• If you feel so inclined you can download it here for free.

  • And here is a more extensive listing of his work.
  • posted by Out Of Jersey | 6:14 PM | 2 comments

    An Appreciation

    Yet another reason for me to respect Dennis Quaid. Here is a lesser known movie of his that didn't get much notice, but is well worth it.

    posted by Out Of Jersey | 6:42 AM | 2 comments

    Thursday, November 03, 2005

    Top 5 Thursday - Movies That Move

    1. The Big Kahuna - Everything I learned about sharing my faith was from this movie. There is a right time and place for it and sometimes the best way to get started is by asking about their kids.
    2. The Station Agent - Compassion, love, and friendship can help you through difficult times.
    3. Smoke - Everyone has a story to tell and they can be worth listening to.
    4. LOTR - You life can take unexpected turns and require you to go beyond what you think you are capable of.
    5. To Kill A Mocking - It is hard to stand up for what you believe in.

    As always this was started by my esteemed colleague at Caffeinated Adventures.

    posted by Out Of Jersey | 5:35 AM | 1 comments

    Tuesday, November 01, 2005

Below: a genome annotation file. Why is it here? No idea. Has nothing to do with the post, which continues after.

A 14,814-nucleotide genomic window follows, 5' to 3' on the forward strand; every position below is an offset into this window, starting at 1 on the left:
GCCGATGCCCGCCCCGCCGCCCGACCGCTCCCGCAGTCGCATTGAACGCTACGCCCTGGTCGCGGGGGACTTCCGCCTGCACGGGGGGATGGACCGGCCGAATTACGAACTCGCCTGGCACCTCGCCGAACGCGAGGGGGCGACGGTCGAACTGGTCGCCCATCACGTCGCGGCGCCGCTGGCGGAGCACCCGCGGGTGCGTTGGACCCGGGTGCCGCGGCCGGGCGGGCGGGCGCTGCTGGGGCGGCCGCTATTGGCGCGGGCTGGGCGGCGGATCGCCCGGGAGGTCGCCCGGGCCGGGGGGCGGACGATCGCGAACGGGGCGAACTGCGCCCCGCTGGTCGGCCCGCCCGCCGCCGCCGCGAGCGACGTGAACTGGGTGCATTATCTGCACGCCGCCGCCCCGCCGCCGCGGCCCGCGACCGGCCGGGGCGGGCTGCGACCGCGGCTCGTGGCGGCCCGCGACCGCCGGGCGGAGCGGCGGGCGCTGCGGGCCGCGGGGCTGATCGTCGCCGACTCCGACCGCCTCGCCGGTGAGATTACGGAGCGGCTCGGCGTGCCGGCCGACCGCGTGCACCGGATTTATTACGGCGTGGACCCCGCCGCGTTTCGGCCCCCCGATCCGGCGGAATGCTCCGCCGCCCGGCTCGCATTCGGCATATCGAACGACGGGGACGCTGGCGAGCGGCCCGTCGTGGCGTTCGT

What is it with everyone and this fascination with journaling? Something that was done in the private comforts of a bedroom has come out into the open. Partly because of blogs, but I have even seen classes on how to properly journal. Add to that the cost of pens and journals these days it's amazing to see how many people have gotten involved with this. I started doing it as a writer wanting to improve my writing skill. I have almost always bought composition notebooks because they are cheap (between fifty cents and a buck) and tend to be durable. And pens were anything I could either grab from a bank or wherever. When I bought them I got bics. Cheap. I suppose I am glad people are journaling more. Eccliastes was a journal after all.

    posted by Out Of Jersey | 6:44 PM | 1 comments